Review: Marvel Select Thanos

If you haven’t gathered as much from my reviews of Agent Venom and Star-Lord, I’m not much of an avid Marvel comics reader. Like many of the general public, my first real introduction to Thanos was in the stinger of The Avengers, after my initial reaction of, “Wait, who is that?” My research into the character never amounted to any real comic reading, and shamefully I have still yet to read The Infinity Gauntlet or, well, anything featuring Thanos. But since the Mad Titan is (very slowly) shaping up to be the arc villain for the entirety of the Marvel Universe, it was hard to pass up on a huge comic version of the guy for $25. Is Marvel Select Thanos a suitable stand-in for the inevitable Hasbro MCU toy in the near-future, or is he just for fans of the comic character?



Obviously, this is very much Thanos from the comic books, though due to my general ignorance of the medium and its stories I couldn’t tell you if this toy is meant to represent a specific artist or book iteration of the character. He’s blue, gold, and very big, and looks just about right to me. The blue is very rich and pretty, but the gold… isn’t. It looks more mustard-colored than anything else. It seems like it should make the figure look ugly, but I think the blue is just nice enough and the yellow is just metallic enough for it to kind of work. The sculpt itself is quite impressive, with all the exaggerated, bulging muscles that befit a comic book character. The paintwork and detail on his face is pretty good, too, but should Thanos really have white eyes? Most depictions I see show his eyes either red or blue.



Where Thanos really falters as a toy is his articulation: there’s not much of it. I suspect this is something of a trait throughout the Marvel Select line due to its more collector-oriented nature, but it is kind of a bummer when the Marvel Universe Thanos figure, over half the size of this one, packs in more poses. His joints are all hinges, with a ball-hinge for the neck, shoulders, and hips, regular hinges on the elbows, knees, and ankles, and standard swivels for the waist, biceps, and wrists. Most of his joints are hindered by his bulging muscles, making it clear that this toy was very much a “sculpt first” design. You won’t be able to put Thanos in any real action-y poses, but admittedly Thanos doesn’t seem like the kind of guy to need to do that kind of thing, so I suppose I can forgive the figure.



The primary accessory for Thanos is a separate character entirely, but the sole traditional accessory comes in the form of an alternate Infinity Gauntlet hand, which I currently have on him in place of the standard fist. Why didn’t I photograph him with the fist? Because his hands are really, really hard to remove. It took me a solid four minutes of twisting and pulling to get the fist off, and another two to cram the Gauntlet hand on the peg. It’s a chore, but I suppose it’s worth it. I really wish we could’ve gotten an extra hand that is the Infinity Gauntlet in a fist, as the current “grabbing” hand is a bit limited in good-looking poses. But hey, it’s the Infinity Gauntlet!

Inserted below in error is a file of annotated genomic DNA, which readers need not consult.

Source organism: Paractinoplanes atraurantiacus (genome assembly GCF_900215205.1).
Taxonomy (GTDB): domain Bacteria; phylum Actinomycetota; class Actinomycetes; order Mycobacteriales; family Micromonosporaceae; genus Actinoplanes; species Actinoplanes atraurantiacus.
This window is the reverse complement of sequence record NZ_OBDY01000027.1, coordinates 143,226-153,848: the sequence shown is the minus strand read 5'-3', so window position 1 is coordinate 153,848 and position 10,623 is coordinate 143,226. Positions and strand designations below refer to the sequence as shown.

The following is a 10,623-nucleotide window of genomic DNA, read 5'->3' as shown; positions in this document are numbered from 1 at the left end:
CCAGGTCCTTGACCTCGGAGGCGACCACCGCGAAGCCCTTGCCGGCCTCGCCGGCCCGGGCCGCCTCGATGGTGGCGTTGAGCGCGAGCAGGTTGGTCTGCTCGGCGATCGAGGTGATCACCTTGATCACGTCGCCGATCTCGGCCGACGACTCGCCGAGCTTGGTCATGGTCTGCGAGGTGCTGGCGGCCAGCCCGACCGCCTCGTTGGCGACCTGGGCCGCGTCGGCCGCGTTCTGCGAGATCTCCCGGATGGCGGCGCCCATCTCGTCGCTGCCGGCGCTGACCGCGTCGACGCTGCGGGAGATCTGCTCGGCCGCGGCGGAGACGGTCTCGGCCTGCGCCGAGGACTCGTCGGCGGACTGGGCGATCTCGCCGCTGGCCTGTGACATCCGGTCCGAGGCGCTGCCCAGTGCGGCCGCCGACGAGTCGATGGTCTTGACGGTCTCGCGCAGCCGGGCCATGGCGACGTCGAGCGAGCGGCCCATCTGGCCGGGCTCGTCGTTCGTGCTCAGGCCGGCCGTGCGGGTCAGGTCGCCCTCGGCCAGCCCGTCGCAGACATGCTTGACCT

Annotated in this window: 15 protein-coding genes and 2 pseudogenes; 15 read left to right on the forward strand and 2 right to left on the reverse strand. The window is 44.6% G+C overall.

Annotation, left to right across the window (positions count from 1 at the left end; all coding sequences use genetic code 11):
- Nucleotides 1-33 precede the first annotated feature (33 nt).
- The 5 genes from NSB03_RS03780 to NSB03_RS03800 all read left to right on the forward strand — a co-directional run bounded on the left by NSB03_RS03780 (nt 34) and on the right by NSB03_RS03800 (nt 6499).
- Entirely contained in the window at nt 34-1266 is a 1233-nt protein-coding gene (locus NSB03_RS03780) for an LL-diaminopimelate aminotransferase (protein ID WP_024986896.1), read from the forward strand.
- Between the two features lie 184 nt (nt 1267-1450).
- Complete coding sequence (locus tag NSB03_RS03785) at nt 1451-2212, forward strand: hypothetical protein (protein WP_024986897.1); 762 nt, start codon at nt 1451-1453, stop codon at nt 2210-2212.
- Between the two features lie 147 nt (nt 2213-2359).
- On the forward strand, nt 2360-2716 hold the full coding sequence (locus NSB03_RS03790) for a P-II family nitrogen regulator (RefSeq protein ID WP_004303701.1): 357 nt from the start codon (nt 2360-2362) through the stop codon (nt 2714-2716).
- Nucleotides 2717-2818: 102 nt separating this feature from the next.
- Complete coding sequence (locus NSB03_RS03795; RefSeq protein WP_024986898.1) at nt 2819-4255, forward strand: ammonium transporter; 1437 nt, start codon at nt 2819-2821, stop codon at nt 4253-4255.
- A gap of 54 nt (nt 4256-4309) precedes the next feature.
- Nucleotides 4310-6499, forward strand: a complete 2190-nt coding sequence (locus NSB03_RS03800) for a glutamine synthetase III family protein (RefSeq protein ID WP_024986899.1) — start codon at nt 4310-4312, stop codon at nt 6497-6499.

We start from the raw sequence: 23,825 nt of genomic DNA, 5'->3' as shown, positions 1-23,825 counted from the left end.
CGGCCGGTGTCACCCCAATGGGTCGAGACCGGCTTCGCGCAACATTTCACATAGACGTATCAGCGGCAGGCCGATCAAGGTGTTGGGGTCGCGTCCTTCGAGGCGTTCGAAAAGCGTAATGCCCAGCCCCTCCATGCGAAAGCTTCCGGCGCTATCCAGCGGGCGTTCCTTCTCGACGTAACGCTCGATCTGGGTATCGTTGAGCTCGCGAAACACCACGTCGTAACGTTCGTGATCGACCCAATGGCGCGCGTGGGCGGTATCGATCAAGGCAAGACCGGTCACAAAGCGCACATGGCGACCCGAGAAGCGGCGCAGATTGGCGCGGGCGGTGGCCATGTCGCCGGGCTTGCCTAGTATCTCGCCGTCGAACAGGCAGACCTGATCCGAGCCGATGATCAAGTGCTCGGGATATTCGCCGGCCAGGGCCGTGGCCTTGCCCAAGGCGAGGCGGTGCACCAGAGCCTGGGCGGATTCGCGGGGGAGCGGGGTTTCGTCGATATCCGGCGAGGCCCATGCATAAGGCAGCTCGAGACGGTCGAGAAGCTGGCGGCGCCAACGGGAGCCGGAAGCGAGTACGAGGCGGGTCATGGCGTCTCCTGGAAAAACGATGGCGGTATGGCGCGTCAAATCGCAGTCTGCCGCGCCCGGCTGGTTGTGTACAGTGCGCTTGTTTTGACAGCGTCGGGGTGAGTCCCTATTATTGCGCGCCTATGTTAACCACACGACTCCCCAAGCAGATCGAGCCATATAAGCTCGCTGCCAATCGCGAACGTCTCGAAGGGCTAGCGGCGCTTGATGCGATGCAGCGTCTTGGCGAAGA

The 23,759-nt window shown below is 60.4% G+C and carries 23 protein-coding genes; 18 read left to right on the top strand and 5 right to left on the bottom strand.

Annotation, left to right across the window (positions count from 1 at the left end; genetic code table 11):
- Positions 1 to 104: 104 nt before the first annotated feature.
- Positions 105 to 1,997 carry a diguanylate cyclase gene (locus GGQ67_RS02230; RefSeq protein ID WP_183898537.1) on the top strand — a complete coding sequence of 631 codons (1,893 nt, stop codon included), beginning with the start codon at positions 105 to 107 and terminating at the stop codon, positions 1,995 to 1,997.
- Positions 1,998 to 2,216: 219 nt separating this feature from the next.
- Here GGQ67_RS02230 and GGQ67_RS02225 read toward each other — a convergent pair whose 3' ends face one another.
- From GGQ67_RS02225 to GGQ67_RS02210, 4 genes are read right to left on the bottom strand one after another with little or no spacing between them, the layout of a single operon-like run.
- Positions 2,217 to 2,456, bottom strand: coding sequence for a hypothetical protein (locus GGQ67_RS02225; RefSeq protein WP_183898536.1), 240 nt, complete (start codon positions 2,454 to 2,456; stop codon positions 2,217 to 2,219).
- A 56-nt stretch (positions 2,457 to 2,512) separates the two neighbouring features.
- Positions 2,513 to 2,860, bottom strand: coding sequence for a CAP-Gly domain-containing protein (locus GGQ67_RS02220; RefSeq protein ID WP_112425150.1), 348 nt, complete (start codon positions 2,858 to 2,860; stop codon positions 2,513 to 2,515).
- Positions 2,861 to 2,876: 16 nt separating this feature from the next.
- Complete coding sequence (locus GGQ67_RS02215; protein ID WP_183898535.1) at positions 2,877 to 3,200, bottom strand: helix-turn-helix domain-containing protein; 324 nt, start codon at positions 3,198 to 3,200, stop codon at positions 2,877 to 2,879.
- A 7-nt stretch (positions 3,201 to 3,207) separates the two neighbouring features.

Thanos smiles at the chance to court death, because he literally courts Death. The biggest accessory of this pack is the anthropomorphic representation of Death in its form as a curvaceous skeleton. How a skeleton can have boobs is beyond me, but whatever. Death has no articulation whatsoever and is little more than a statue, but she’s nicely-sculpted and well-painted, so there’s that. She also comes with a face to stick on over her skull… and it looks utterly terrifying. Like, this is actually really scary. Needless to say, I tend to keep this face out of sight.



I never had too much interest in the Marvel Select line, especially when the relatively easier-to-obtain and better-looking Marvel Legends line has been doing quite well lately. Thanos is a special case, mainly because he’s an impressive villain in the mythos who has donned the spotlight off and on since his MCU appearance, but also because this is an already-huge toy that comes with a small statue as an accessory, all for only $25 retail. Considering regular-sized Marvel Legends retail for $20 (if you’re lucky), this is a great deal. As far as I can tell, MS Thanos isn’t particularly rare (though I’ve heard this is a rerelease, and the original version had slightly different colors), and I found mine at a Books-a-Million, of all places. If you want a good-sized Thanos for your Marvel comics or even MCU collection, see if you can hunt this one down!

Where to Buy


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